N N position of the floor-mounted shift lever means that the transmission is in. Similar to P above, both clutch packs and all gear-sets are fully disengaged; however, the parking lock is also disengaged. D mode Whilst the motor vehicle is stationary and in neutral ( N), the can select D for drive (after first pressing the foot ).

The transmission's reverse gear is selected on the first shaft K1, and the outer clutch K2 engages at the start of the bite point. At the same time, on the alternate gear shaft, the reverse gear clutch K1 is also selected (pre-selected), as the gearbox doesn't know whether the driver wants to go forward or reverse. The clutch pack for second gear (K2) gets ready to engage. When the driver releases the brake pedal, the K2 clutch pack increases the clamping force, allowing the second gear to take up the drive through an increase of the bite point, and thereby transferring the torque from the engine through the transmission to the drive shafts and road wheels, causing the vehicle to move forward. Depressing the pedal engages the clutch and causes an increase of forward vehicle speed.

Pressing the throttle pedal to the floor (hard acceleration) will cause the gearbox to 'kick down' to first gear to provide the acceleration associated with first, although there will be a slight hesitation while the gearbox deselects second gear and selects first gear. As the vehicle accelerates, the transmission's computer determines when the second gear (which is connected to the second clutch) should be fully used. Depending on the vehicle speed and amount of engine power being requested by the driver (determined by the position of the throttle pedal), the DSG then up-shifts. During this sequence, the DSG disengages the first outer clutch whilst simultaneously engaging the second inner clutch (all power from the engine is now going through the second shaft), thus completing the shift sequence. This sequence happens in 8 milliseconds (aided by pre-selection), and can happen even with full throttle opening, and as a result, there is virtually no power loss. Once the vehicle has completed the shift to second gear, the first gear is immediately de-selected, and third gear (being on the same shaft as 1st and 5th) is pre-selected, and is pending. Once the time comes to shift into 3rd, the second clutch disengages and the first clutch re-engages.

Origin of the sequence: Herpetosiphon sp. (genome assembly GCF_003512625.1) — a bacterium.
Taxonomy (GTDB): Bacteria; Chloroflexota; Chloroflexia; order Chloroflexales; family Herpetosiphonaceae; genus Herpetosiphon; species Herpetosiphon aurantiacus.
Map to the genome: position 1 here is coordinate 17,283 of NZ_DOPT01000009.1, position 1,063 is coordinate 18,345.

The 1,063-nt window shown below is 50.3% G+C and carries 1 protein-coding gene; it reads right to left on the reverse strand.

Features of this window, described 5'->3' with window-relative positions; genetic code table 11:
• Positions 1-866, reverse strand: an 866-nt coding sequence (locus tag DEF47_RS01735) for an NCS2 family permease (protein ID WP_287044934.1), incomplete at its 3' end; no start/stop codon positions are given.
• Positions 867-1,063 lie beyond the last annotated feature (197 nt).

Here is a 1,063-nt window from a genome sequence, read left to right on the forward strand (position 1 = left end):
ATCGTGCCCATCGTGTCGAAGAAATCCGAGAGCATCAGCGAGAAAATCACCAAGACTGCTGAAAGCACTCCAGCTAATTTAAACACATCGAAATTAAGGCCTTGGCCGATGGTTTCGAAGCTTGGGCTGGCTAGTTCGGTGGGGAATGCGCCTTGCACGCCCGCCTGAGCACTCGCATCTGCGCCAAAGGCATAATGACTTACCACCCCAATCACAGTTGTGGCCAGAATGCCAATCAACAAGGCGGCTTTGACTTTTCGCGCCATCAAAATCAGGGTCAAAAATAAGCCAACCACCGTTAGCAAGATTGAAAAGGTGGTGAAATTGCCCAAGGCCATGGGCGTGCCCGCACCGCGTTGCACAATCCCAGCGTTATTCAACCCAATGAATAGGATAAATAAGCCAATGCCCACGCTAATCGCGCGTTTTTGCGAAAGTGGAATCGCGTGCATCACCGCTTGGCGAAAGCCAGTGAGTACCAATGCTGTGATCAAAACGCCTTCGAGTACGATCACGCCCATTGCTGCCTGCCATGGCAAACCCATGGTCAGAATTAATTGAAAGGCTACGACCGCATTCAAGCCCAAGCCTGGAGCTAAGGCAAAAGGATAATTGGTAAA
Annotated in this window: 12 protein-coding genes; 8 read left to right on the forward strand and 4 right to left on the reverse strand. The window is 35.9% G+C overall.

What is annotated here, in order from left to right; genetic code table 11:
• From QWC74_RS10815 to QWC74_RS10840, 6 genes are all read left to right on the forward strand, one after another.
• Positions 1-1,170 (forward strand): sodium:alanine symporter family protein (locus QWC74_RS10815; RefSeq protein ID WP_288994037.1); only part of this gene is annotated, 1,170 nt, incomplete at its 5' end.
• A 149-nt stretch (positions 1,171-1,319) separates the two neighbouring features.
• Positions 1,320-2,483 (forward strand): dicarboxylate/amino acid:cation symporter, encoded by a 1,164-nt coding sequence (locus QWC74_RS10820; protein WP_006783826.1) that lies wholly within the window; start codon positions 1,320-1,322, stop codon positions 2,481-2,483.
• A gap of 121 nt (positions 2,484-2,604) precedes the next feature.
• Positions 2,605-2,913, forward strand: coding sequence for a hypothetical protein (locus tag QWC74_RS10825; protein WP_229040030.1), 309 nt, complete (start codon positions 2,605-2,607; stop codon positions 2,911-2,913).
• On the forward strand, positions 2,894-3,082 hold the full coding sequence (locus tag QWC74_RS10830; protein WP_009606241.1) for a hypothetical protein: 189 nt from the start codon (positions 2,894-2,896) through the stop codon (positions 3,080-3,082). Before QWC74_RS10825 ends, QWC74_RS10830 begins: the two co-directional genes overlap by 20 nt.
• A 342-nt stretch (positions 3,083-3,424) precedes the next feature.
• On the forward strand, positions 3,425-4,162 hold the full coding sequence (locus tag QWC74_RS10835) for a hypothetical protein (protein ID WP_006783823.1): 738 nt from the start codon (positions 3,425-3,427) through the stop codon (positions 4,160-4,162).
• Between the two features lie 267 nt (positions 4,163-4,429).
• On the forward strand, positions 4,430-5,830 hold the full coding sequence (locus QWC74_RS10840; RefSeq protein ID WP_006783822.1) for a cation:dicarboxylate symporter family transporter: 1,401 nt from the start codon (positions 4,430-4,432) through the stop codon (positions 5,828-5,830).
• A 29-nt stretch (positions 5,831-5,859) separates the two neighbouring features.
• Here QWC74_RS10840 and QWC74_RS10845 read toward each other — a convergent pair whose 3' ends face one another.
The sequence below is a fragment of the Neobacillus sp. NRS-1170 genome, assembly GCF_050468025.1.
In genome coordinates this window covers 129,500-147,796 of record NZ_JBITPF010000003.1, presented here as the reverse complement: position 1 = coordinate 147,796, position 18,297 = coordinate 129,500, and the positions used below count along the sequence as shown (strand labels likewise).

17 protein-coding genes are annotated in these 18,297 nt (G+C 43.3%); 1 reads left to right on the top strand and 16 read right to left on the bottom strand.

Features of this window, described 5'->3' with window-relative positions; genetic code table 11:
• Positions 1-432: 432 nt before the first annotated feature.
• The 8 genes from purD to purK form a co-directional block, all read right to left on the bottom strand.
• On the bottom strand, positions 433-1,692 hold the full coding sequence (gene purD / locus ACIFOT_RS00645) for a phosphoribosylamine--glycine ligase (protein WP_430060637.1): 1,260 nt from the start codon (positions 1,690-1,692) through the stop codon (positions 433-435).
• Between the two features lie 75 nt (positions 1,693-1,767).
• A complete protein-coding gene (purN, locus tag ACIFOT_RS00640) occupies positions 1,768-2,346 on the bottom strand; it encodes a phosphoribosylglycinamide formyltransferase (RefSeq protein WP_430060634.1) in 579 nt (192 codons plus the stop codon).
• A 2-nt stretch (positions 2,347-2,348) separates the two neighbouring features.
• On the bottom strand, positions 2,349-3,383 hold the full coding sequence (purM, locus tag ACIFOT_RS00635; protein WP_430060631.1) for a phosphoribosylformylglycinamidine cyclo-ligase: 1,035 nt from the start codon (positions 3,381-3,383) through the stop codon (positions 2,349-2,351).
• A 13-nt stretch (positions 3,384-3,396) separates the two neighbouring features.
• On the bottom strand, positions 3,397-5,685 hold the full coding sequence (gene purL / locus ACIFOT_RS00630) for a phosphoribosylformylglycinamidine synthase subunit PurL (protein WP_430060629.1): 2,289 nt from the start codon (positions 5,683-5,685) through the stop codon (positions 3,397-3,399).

This method of operation continues in the same manner for the remaining forward gears. Downshifting is similar to up-shifting but in reverse order, and is slower, at 600 milliseconds, due to the engine's, or ECU, needing to 'blip' the throttle so that the engine speed can match the appropriate gear shaft speed. The car's computer senses the car slowing down, or more power required (during acceleration), and thus engages a lower gear on the shaft not in use, and then completes the downshift.

The actual shift points are determined by the DSG's transmission ECU, which commands a hydro-mechanical unit. The transmission ECU, combined with the hydro-mechanical unit, are collectively called a unit or module.